The latest survey shows that following a rebound of the Indian economy in the fiscal year 2021-22, growth momentum in the following quarters of the first quarter (April-June 2022-23) and the second quarter of July-September (2022-23) 23) persisted with more than 61 percent of respondents reporting higher production levels in the second quarter (July-September 2022-23).
This is significantly more than the percentage of respondents who experienced higher growth in the second quarter of recent years, including pre-Covid years. This assessment is also reflected in the order books, as 54 percent of respondents had a higher number of orders in the second quarter (July-September 2022-23).
FICCI assessed manufacturers’ sentiments for Q2 July-September (2022-23) for ten key sectors, namely automotive and automotive components, capital goods,
Capacity Addition and Usage:
The existing average capacity utilization rate in the manufacturing sector is over 70 percent, reflecting continued economic activity in the sector.
The future investment outlook has also improved slightly compared to the previous quarter, as nearly 40 percent of respondents reported plans for capacity expansions in the next six months, averaging more than 15 percent.
Global economic uncertainty caused by the war between Russia and Ukraine and increasing cases of various mutations of the COVID virus worldwide have exacerbated the volatility affecting major economies.
High raw material prices, higher financing costs, cumbersome regulations and approvals, shortage of working capital, high logistics costs due to rising fuel prices and blocked shipping routes, low domestic and global demand, overcapacity due to large volume of cheap imports to India, unstable market, high electricity tariffs, shortage skilled labor, highly volatile prices of certain metals, etc., and other supply chain disruptions are some of the major constraints affecting respondents’ expansion plans.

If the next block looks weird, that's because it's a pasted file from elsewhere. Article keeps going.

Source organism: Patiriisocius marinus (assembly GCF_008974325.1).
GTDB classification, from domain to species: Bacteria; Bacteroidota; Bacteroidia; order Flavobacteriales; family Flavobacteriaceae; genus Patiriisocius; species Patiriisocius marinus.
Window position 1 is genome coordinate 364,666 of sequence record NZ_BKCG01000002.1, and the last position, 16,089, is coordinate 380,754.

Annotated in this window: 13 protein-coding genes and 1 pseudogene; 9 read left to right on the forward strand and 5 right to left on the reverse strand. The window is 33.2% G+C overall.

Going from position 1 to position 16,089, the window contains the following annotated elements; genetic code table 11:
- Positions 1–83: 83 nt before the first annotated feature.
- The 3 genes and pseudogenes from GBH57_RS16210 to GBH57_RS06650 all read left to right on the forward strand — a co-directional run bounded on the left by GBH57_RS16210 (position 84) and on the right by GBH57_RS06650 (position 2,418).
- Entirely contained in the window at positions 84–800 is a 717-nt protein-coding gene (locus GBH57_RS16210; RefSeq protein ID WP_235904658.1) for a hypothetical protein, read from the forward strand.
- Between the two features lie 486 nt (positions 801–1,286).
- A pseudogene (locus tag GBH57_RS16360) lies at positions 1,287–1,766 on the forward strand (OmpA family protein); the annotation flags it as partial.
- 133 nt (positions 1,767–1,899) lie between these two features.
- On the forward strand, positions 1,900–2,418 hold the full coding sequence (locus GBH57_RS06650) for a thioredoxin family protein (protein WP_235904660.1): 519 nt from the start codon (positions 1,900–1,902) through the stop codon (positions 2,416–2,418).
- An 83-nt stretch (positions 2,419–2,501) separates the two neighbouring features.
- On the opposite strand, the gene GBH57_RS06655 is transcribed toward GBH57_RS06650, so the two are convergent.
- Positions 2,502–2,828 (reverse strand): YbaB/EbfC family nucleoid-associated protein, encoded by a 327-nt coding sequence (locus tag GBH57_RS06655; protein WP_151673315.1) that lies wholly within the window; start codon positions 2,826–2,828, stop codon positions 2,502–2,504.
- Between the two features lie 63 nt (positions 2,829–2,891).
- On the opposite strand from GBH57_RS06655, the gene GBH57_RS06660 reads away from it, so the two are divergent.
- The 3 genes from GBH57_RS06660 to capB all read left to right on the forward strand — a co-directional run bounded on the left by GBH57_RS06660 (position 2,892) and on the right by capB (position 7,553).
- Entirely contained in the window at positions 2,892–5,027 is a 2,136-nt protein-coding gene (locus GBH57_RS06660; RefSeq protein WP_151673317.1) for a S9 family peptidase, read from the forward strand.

More than 87 percent of respondents had more or the same inventory level in the second quarter of July-September 2022-23, which is the same as in the previous quarter, where about 86.19 percent of respondents expected more or more. same stock level.
The outlook for exports looks positive as more than 42 percent of respondents expect a strong increase in exports in the second quarter of 2022-23 compared to the second quarter of July-September of the fiscal year 2021-22.
Positive hiring remains below potential as 36 percent of respondents in Q2 2022-23 were looking to hire additional staff over the next three months.
Overall, the average interest rate paid by manufacturers has fallen to 8.37 percent a year from 9.3 percent in the last quarter and the highest rate at which a loan has been drawn is 13.5 percent. About 62 percent of respondents reported high borrowing rates.
Manufacturing costs as a percentage of sales for manufacturers in the study increased for 94 percent of respondents in the quarter. Reduced availability and high commodity prices, especially steel, increased transportation, logistics and freight costs, and an increase in crude oil and fuel prices have been the main contributors to rising production costs.
Other factors responsible for rising production costs include higher labor costs, high inventory costs and exchange rate fluctuations.
Most sectors have sufficient labor force for their operations and are not faced with labor shortages in factories. While 81 percent of respondents said they have no problems with labor availability, the remaining 19 percent believe there is still a lack of skilled workers in their sector.
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